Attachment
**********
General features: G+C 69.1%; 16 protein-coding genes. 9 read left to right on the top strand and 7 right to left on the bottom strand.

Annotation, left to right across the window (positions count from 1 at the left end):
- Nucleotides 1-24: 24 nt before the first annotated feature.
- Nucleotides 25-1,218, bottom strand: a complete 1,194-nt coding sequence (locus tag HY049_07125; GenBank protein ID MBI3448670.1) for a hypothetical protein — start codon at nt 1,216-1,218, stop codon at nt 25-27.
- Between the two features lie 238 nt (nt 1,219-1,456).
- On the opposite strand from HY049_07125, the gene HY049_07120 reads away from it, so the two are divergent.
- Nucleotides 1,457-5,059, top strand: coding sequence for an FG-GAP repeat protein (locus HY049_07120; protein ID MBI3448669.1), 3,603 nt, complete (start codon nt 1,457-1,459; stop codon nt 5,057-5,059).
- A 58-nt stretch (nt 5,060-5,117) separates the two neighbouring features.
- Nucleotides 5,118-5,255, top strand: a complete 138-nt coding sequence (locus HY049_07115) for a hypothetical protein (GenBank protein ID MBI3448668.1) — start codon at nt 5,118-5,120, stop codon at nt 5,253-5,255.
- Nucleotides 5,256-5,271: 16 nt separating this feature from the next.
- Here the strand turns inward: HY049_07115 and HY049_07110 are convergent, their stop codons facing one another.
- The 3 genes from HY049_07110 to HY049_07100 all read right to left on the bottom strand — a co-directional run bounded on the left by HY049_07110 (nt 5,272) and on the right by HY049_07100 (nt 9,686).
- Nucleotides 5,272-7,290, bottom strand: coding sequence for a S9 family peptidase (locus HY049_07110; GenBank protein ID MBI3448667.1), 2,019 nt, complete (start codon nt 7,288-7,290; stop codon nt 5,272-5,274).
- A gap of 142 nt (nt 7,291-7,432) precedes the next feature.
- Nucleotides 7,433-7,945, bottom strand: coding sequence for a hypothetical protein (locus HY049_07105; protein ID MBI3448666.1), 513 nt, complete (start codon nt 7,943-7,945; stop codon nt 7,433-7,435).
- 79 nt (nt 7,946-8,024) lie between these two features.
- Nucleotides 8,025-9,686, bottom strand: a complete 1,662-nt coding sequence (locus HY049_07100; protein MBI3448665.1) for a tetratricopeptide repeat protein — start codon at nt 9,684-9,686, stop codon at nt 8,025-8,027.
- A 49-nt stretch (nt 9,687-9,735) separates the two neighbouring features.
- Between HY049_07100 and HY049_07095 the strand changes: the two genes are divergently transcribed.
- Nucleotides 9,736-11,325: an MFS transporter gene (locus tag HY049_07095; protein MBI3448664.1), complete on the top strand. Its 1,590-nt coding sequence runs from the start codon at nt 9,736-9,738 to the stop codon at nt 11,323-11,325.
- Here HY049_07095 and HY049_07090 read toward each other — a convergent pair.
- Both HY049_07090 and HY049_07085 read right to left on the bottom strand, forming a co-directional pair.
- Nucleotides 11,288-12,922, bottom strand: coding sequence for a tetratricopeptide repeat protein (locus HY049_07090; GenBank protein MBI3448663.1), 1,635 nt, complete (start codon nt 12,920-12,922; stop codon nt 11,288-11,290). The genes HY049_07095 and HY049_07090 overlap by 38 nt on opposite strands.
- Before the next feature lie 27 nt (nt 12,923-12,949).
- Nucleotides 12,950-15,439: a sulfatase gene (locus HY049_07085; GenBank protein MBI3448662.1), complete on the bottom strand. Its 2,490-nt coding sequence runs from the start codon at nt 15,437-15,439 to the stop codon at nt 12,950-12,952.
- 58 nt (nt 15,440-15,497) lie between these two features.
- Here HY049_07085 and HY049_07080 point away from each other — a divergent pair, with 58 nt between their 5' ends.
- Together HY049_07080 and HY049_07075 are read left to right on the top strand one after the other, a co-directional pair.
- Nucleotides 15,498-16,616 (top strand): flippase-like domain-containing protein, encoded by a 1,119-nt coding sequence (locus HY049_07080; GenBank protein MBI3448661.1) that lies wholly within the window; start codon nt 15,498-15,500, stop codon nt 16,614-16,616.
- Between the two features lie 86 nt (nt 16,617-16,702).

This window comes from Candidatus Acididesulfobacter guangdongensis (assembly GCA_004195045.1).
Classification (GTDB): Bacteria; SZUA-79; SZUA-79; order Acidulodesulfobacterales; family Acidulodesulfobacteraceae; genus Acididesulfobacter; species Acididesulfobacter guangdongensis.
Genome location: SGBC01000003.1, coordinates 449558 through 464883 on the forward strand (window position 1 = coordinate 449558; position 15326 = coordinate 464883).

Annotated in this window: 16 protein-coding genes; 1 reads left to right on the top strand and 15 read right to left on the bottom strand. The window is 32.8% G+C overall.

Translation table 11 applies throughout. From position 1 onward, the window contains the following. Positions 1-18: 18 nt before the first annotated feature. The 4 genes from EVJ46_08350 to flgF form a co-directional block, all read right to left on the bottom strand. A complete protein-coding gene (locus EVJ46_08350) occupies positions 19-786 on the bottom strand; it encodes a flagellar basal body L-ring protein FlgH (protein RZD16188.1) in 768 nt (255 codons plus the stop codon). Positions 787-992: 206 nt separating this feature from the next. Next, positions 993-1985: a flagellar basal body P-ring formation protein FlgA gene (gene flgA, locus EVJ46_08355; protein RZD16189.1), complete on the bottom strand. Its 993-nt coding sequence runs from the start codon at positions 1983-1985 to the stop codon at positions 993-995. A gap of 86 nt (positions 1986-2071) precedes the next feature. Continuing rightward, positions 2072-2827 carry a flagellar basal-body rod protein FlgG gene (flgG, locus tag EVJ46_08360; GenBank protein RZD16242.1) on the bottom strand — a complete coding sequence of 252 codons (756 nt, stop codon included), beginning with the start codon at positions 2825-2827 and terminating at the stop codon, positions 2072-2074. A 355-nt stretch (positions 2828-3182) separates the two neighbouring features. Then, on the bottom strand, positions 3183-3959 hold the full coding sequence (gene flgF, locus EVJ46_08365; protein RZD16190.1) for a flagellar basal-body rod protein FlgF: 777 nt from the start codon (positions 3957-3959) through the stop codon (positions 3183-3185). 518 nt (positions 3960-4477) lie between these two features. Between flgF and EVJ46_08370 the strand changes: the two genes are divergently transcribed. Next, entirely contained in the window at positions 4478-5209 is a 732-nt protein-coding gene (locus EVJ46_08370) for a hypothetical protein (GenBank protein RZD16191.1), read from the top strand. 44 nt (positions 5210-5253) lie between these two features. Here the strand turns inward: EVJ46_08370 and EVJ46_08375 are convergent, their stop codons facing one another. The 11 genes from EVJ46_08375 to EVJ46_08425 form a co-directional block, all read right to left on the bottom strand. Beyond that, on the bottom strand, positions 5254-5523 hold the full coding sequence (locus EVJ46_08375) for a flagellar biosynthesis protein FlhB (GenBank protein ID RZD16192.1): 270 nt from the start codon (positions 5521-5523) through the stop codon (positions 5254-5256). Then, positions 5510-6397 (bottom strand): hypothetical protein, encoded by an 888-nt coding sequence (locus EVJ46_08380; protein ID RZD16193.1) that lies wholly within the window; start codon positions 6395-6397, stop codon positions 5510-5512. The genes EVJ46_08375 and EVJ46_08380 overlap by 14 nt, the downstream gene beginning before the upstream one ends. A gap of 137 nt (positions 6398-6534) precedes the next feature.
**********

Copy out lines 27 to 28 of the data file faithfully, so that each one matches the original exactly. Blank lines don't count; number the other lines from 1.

- Here HY049_07085 and HY049_07080 point away from each other — a divergent pair, with 58 nt between their 5' ends.
- Together HY049_07080 and HY049_07075 are read left to right on the top strand one after the other, a co-directional pair.